Isis has reportedly claimed responsibility for the Jakarta attacks in a statement released through one of its allied propaganda agencies. 

“Islamic State fighters carried out an armed attack this morning targeting foreign nationals and the security forces charged with protecting them in the Indonesian capital,” Aamaaq news agency said on its Telegram channel.

Seven people, including five suspected attackers, died in suicide bombings and shootings in the Indonesian capital on Thursday morning.

Militants targeted the Sarinah shopping centre, on Thamrin Street, which houses a McDonalds and other multinational brands.

A Starbucks, Pizza hut and Burger King lie across the road next to the Djakarta Theater XXI cinema, while the five-star Sari Pan Pacific Jakarta hotel is the next building along and United Nations and government offices are also nearby.

There has been no official confirmation of Isis’ claim but police previously said they believed militants had been “imitating” the November attacks in Paris.

“They imitated the terror actions in Paris...they are likely from the (Islamic State) group,” Genral Anton Charliyan said.

He told reporters that officers had received information in late November containing a threat from Isis to carry out large-scale attacks in the country.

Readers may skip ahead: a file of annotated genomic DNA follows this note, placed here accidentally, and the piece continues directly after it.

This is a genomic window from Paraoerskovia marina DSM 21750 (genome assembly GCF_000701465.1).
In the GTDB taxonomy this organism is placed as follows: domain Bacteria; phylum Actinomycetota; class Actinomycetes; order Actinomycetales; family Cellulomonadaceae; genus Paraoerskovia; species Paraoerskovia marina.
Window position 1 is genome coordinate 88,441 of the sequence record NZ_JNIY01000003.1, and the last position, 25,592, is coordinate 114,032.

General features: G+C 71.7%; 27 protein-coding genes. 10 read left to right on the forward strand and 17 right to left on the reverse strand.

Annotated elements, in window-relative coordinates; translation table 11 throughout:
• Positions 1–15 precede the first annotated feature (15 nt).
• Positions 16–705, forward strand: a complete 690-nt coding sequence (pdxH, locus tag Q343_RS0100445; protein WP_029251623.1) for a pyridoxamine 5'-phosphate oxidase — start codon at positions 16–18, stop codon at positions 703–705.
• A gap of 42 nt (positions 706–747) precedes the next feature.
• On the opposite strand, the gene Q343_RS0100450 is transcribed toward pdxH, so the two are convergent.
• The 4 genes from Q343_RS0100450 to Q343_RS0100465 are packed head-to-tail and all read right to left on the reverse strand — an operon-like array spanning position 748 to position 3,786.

It sparked huge police operations around New Year’s Eve and deputy police chief Budi Gunawan said tight security during celebrations may have forced terrorists to move the attack to today.

Isis reportedly threatened to put the country in its “spotlight” last year.

George Brandis, Australia’s Attorney-General, said last month that the so-called Islamic State had “ambitions to elevate its presence and level of activity in Indonesia”, either directly or through affiliates.

“Isis has a declared intention to establish caliphates beyond the Middle East, provincial caliphates in effect,” he added. “It has identified Indonesia as a location of its ambitions.”

Previous terror attacks in Indonesia have been carried out by the Jemaah Islamiyah group, which was linked to al-Qaeda.

Its militants were behind explosions at two Jakarta hotels that killed seven people in 2009 and the 2002 bombings at a Bali nightclub that killed 202 people, mainly foreign tourists.

Like Isis, Jemaah Islamiyah, also aims to establish an Islamic “caliphate” in south-east Asian countries including Indonesia, Thailand, Singapore, Malaysia and the Philippines. 

Courtesy The Independent